Turning the Page to Baseball (If Not MLB) and Other Cubs Bullets

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Turning the Page to Baseball (If Not MLB) and Other Cubs Bullets

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That was probably the best Super Bowl halftime show in a long time, yeah? I know that’s become an increasingly low bar, and I also know I was square in the age range that this particular show was geared toward, but hey, it was solid. Commercials were kinda meh this year. The football was good-not-great, though that’s probably largely a feeling based off of how bonkers amazing the divisional and championship rounds were.

•   It’s unfortunate how true it is that, as soon as the Super Bowl ends, I want to get hyped about Spring Training starting and the coming MLB season. It’s a habit for me, and it’s fun. I suspect I’m not alone, which means a lot of us are waking up really bummed out today. Again. The “underwhelming” owners offer on Saturday – and how long it has taken them to make their two offers – is presumably being discussed at various levels throughout the players’ union. I’d only be guessing as to the response, but I suppose it’s possible it’ll just be a similarly-small-movement offer late this week.

•   At least we’re getting close to baseball, though. While MLB chills, we’ve got D1 college baseball kicking off this Friday, and minor league Spring Training starting in just two weeks. It isn’t the same, and I won’t try to feign like it is, but it’s definitely true that *IF* you were going to have a lockout eff up the start of a big league season, now is as good a time as any for Cubs fans: the farm system is clearly very on the rise, and this year is pivotal for prospect development; and with the 7th pick in the first round of the draft, we can actually pay closer attention to amateur ball this year knowing that we are watching the guys who could actually be there on the board for the Cubs in the top ten.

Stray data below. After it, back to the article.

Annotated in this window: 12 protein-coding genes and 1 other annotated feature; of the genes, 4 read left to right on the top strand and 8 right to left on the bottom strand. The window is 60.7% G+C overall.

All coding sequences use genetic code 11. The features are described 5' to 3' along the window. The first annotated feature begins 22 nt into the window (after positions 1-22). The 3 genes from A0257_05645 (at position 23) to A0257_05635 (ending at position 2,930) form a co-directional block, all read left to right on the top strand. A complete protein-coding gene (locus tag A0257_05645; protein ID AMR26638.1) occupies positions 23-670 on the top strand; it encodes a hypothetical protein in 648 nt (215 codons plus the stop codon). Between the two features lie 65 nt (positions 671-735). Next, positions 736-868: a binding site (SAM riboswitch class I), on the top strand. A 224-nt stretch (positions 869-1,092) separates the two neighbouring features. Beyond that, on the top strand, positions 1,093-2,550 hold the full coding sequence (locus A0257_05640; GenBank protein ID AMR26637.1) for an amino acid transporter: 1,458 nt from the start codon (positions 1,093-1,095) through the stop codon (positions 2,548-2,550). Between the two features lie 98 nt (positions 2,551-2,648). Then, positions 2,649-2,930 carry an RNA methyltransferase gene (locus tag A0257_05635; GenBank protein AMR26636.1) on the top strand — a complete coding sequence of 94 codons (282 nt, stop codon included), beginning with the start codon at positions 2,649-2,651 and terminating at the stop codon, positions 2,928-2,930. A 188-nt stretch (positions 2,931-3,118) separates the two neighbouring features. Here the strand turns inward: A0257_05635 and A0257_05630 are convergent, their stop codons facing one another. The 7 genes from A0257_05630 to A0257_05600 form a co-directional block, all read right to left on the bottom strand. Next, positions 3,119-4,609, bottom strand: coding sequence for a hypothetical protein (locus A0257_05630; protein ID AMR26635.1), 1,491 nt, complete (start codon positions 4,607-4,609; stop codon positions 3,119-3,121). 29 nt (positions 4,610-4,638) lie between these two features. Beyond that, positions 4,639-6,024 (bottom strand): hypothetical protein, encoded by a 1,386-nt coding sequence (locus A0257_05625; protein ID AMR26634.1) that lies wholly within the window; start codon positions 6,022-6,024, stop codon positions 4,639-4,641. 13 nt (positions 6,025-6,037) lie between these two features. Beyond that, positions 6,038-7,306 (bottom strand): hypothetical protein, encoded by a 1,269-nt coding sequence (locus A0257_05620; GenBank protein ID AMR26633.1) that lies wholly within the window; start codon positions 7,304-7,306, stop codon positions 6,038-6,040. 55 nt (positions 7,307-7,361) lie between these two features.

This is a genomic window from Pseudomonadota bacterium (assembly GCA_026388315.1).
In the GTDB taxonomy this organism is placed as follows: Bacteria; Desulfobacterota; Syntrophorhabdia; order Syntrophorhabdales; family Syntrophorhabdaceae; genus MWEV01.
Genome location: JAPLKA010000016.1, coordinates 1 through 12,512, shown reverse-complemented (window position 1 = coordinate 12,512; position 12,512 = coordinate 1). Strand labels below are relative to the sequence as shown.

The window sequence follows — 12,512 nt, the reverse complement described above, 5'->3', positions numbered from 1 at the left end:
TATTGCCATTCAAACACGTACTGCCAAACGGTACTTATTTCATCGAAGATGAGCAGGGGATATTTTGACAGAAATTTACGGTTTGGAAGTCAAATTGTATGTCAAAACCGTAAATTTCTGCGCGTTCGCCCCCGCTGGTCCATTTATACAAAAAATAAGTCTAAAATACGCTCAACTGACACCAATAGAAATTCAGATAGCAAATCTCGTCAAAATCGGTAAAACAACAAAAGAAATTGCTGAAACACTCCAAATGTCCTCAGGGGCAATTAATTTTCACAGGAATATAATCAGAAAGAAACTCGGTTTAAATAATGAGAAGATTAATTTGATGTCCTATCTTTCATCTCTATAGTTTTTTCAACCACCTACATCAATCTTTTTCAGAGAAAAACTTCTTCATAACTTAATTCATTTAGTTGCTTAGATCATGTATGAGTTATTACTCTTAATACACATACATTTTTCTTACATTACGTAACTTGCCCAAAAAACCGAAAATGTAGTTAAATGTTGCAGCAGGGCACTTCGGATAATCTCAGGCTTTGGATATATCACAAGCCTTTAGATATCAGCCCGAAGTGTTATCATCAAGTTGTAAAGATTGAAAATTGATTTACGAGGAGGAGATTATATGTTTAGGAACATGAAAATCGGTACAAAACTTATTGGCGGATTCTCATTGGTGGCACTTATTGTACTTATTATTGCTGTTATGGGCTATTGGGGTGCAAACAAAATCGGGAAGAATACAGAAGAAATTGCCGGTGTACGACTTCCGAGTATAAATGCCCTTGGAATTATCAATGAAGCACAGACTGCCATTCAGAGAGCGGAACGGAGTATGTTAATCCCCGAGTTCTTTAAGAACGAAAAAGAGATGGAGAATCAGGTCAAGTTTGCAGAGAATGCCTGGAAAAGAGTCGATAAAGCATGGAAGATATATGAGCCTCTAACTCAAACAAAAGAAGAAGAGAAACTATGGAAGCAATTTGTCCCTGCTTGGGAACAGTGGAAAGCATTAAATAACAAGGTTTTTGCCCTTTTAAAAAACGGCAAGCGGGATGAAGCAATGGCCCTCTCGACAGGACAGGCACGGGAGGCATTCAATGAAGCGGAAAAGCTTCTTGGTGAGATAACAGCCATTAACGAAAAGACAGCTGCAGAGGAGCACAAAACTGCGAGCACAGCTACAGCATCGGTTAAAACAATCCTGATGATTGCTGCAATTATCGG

•   Part of the reminder on why pre-arbitration players are and should be such a heavy focus in the CBA negotiations? Baseball is different:

•   That is typical for so many players, and there are even more extreme examples, including former Cub Casey Sadler:

•   Sadler, who’ll turn 32 in July, has appeared in parts of SIX big league seasons, and has only just now qualified for arbitration for the first time. I hope he gets paid well and is able to sustain his level of success deep into his 30s, but he certainly hasn’t made big bank to this point, despite being a “professional” baseball player for 12 years. The point isn’t to ask for sympathy for Sadler or guys like him, it is instead simply to understand why the union is fighting for what it is (and also why the millionaire versus billionaire thinking is often factually wrong (63% of players the last two years were pre-arbitration!)).

•   I like Marcus Stroman so very much:

•   It doesn’t actually matter who starts on Opening Day from a competitive perspective – it’ll even out by the end of the year based on the schedule and injuries and rest days and rainouts and all that – but it’s always a nice honor. To that end, I have to agree with Stroman that Kyle Hendricks will have to get the ball in the opener. Depending on what happens with the schedule – I do not expect Opening Day to take place as currently scheduled – maybe Hendricks can start the opener, and Stroman can get the home opener.

•   Although McCullough does this style of a joke tweet each day, today’s is actually … uncomfortably on point:

•   Five Negro Leagues innovations that were adopted into MLB, including protective equipment like batting helmets and shin guards for catchers. Good history stuff in there.

•   That Dr. Strange trailer was awesome, and the voice at the end – a very recognizable actor from a different Marvel franchise – has me like WHATTTTTT:

•   Chargers, baby gear, books, and more are your Deals of the Day at Amazon. #ad

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Author: Brett Taylor

Brett Taylor is the Editor and Lead Cubs Writer at Bleacher Nation, and you can find him on Twitter at @BleacherNation and @Brett_A_Taylor.